Is This the Ultimate Photographer's Backpack?

By Indefinitely Wild on at

By Wes Siler

This new Aperture from Boreas offers all-round protection for your camera gear in an internal frame backpack suitable for long-distance outdoors adventure. It promises to be more versatile and more comfortable than anything else out there.

San Francisco-based Boreas has been shaking up the backpacking backpack market over the last few years with radically simple, light and high-value designs. And design; the tiny company's packs look far more futuristic than rivals, with bright rather than drab colors, bold graphics created by structural elements and their products solve real problems when it comes to support, comfort and ventilation for your back

This latest pack, the Aperture, promises to be no different. It's just designed to hold a camera body, lenses, a tripod and other accessories, all in safety from falls, accidents and weather.

The foundation for the pack is Boreas' innovative Bootlegger modular suspension system, which can be swapped across multiple packs, meaning you only need to buy it once for potentially multiple carry options. So, with the Aperture, if you already have the Bootlegger suspension, you only need to buy the pack itself. Or, if you don't, you can add other packs to the Aperture's suspension in the future for less money.

The substantial, distinctive, contoured foam frame forms the lid for the pack's camera compartment adding impact protection in that area. Lay the pack down on its back, zip it open and you see the removable and modular camera insert. This provides organization in the pack's main compartment and is removable, serving as a standalone over-the-shoulder camera bag or allowing you to use the Aperture as a standard 35L daypack.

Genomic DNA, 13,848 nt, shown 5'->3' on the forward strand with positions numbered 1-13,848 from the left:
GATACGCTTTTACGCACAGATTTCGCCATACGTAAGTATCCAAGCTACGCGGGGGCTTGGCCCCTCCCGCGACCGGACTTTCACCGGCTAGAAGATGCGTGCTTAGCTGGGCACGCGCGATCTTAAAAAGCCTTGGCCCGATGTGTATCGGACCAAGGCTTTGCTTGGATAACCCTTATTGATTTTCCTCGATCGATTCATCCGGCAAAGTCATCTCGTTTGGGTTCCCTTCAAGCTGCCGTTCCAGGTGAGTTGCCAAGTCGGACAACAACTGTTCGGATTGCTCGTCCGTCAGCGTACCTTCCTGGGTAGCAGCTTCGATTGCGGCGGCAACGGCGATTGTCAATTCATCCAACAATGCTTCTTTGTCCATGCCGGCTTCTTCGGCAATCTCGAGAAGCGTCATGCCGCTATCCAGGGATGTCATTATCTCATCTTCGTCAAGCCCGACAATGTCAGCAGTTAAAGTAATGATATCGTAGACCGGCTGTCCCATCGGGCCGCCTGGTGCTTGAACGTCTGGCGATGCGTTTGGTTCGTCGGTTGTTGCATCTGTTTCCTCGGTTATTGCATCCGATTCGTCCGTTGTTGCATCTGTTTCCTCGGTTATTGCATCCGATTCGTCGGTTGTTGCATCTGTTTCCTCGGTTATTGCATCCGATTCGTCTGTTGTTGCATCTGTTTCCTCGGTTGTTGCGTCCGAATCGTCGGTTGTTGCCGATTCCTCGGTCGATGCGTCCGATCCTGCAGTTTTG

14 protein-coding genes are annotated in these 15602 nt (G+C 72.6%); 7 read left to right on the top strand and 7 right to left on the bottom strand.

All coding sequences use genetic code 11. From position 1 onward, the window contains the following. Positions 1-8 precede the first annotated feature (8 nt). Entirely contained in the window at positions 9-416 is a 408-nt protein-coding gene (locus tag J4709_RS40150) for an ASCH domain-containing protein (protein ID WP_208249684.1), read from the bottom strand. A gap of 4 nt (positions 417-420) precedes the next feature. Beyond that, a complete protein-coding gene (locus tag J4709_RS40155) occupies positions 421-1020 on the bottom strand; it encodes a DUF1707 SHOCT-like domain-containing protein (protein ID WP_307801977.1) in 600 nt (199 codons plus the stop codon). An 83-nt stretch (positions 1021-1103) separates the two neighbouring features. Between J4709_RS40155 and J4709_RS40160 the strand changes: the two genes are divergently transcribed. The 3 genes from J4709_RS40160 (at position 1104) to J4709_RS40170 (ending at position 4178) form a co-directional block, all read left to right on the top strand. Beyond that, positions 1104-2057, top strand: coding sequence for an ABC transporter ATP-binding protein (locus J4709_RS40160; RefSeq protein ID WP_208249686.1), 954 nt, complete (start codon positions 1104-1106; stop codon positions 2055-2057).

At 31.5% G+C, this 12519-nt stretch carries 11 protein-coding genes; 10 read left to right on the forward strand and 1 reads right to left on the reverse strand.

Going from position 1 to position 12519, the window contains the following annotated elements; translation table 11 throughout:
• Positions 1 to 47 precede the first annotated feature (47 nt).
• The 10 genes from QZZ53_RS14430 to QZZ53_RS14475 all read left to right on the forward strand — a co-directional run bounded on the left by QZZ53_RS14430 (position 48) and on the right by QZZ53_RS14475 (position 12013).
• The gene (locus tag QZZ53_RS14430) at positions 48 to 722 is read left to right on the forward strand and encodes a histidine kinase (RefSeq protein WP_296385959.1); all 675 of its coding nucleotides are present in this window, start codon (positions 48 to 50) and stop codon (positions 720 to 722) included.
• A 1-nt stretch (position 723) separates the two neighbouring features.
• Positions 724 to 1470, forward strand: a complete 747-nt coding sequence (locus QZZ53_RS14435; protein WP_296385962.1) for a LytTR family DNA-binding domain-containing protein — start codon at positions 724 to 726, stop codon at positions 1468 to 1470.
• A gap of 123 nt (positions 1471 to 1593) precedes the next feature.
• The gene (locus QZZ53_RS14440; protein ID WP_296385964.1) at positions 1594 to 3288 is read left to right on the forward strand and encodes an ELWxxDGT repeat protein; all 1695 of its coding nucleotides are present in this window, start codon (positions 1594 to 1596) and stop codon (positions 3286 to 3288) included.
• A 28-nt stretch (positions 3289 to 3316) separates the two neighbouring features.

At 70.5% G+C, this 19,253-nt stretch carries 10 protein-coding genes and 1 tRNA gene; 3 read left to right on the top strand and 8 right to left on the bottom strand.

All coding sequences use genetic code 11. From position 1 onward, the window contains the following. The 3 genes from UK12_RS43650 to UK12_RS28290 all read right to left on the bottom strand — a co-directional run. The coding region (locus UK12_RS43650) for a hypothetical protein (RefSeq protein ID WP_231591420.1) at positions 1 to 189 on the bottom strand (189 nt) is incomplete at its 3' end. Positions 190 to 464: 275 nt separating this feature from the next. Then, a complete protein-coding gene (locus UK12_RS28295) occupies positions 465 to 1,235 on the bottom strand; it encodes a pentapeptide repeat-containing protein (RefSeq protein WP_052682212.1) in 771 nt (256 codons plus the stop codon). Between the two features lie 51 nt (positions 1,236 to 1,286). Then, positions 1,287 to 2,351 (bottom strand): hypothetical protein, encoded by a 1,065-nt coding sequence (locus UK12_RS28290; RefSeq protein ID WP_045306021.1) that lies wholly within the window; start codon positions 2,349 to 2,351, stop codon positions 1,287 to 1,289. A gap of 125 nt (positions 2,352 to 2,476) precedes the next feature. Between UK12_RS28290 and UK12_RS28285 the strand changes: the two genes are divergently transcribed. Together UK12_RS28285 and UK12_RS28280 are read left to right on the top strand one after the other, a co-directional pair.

The Ultimate Photographer's Backpack?

Compared to other packs in the Bootlegger range, the Aperture also includes entire walls of hidden daisy chains on the outside. You can run the compression straps through them to carry a tripod, or add your own straps to carry anything else.

I love those hidden daisy chains on my Boreas Buttermilks 55. They facilitate easy, secure carry of bulky objects (like a tent) outside the pack in many different configurations, but tuck away when not in use, so they don't snag on stuff you're hiking past or on things inside your car when you're dragging the pack in and out.

The Ultimate Photographer's Backpack?

The pack is sized generously enough that there's room for your laptop, a rain jacket and other essentials either for trail or city life, as well as a dedicated sleeve for a hydration bladder. That should help make it a true, one-pack solution for photographically inclined commuters or adventurers.

"Imagine you are on an adventure travel trip, you have your pack all set up for a day of shooting in the backcountry but you plan on hitting up an open street market and don't want to carry a 35L pack," describes the pack's designer, Todd Wilkinson. "Simply take out the insert and throw it over your shoulder for easy transport of your gear to capture some great shots. You may also have one of your other Bootlegger packs such as the Hopper or Scrimshaw and the next day you aren't taking any photos so you can choose to use the Aperture without the insert or throw on the Scrimshaw. Either way, the Aperture pack is very versatile for just about any activity."

The Ultimate Photographer's Backpack?

As with other recent packs from Boreas, the Aperture is available for pre-sale through Kickstarter. The company tells us its not doing this to scam investors (the pack has already exceeded its target), but rather as a way to establish the size of the order it places with its factory in Asia. The sales volume for speciality packs like this one isn't necessarily capable of justifying a large order from the brand on speculative sales and Kickstarter provides an intermediary; customers get confidence in their spend and the brand gets confirmed buyers for when it delivers the packs.


This article originally appeared on Indefinitely Wild, Gizmodo's blog on adventure travel and the gear that gets us there